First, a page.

Substance use disorder (SUD) is diagnosed using a set of criteria established by the Diagnostic and Statistical Manual of Mental Disorders, Fifth Edition (DSM-5), which is published by the American Psychiatric Association. The DSM-5 outlines specific criteria for each substance, including alcohol, cannabis, stimulants, opioids, and sedatives.
The diagnosis of SUD involves an evaluation of the individual’s pattern of substance use, as well as any associated impairment or distress. The DSM-5 criteria consider factors such as tolerance, withdrawal, continued use despite negative consequences, unsuccessful attempts to quit, and spending a great deal of time obtaining or using the substance.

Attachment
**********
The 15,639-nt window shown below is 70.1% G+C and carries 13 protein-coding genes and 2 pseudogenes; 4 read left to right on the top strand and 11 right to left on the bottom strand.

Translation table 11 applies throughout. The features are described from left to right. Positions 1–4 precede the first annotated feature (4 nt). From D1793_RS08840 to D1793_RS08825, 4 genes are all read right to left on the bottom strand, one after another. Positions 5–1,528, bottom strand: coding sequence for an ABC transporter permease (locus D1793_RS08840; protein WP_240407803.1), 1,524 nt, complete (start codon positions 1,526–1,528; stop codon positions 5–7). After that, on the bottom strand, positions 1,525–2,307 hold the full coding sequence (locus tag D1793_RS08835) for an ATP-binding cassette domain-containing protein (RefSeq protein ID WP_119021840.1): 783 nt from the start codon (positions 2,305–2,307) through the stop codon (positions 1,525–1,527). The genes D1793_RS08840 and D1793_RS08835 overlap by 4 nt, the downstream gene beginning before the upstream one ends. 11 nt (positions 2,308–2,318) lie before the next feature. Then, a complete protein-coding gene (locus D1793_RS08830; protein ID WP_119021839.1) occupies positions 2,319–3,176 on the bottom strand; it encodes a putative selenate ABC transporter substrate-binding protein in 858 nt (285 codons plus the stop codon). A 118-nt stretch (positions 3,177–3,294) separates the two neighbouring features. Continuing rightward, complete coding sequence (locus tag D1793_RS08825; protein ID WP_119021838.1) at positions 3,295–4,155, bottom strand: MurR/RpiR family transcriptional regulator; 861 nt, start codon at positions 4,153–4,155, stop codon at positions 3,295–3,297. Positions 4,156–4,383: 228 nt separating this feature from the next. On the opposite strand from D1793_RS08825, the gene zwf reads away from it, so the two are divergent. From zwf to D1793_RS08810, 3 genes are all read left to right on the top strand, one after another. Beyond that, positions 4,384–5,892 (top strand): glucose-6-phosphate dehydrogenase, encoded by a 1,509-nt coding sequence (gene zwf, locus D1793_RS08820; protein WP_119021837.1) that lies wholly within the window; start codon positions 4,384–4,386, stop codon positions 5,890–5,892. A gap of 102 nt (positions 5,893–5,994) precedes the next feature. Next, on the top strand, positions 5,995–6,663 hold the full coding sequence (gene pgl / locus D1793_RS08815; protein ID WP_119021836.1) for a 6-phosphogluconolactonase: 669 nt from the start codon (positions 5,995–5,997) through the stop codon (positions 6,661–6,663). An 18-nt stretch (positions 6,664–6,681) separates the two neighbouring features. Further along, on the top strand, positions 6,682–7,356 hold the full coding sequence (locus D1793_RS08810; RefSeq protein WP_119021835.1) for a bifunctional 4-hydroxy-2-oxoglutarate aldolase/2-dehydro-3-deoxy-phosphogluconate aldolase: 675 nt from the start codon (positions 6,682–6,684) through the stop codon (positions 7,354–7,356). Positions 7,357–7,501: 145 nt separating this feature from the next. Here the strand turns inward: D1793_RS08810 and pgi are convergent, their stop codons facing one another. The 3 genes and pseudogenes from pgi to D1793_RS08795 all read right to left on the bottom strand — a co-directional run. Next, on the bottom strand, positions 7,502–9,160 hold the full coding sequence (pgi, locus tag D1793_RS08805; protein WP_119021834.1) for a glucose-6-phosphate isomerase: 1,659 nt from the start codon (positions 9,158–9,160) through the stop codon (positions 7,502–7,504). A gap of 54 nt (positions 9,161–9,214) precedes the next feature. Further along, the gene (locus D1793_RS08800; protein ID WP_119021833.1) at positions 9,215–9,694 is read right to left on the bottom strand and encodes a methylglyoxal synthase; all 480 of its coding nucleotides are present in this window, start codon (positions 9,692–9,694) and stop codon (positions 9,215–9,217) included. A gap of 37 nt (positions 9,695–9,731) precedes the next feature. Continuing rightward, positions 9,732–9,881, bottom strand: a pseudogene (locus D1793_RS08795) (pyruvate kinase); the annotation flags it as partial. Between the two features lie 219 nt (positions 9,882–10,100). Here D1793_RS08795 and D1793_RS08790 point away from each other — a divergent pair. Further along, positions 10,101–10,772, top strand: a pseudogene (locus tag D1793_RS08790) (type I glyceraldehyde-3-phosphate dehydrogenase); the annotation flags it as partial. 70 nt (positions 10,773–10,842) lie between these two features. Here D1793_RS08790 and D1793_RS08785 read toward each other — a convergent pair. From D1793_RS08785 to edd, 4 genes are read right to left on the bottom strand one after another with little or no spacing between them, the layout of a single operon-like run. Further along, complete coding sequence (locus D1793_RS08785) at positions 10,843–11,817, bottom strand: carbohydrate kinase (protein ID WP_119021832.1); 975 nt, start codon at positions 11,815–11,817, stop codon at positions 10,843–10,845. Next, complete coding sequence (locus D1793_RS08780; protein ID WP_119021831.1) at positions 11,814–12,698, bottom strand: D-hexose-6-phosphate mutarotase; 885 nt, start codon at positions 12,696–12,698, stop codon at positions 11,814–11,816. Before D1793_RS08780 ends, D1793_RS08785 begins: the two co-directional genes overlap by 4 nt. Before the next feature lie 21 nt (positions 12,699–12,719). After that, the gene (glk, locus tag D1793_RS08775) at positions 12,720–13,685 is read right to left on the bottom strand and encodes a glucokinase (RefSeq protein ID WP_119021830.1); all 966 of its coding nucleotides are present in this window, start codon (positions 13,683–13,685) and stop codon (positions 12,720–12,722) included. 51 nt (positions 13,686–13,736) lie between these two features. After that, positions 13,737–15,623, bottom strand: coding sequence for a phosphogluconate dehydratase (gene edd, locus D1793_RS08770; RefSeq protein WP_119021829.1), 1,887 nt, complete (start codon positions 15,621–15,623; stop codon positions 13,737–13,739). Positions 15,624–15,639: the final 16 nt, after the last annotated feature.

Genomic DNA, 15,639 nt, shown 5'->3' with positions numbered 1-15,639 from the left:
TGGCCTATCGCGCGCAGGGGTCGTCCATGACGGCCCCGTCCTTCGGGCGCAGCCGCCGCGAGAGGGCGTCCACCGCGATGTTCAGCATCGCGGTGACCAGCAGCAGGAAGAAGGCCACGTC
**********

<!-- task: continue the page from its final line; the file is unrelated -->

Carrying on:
A diagnosis of SUD can range from mild to severe, depending on the number of criteria met. The severity of the diagnosis can help determine the appropriate level of care and treatment needed to address the disorder.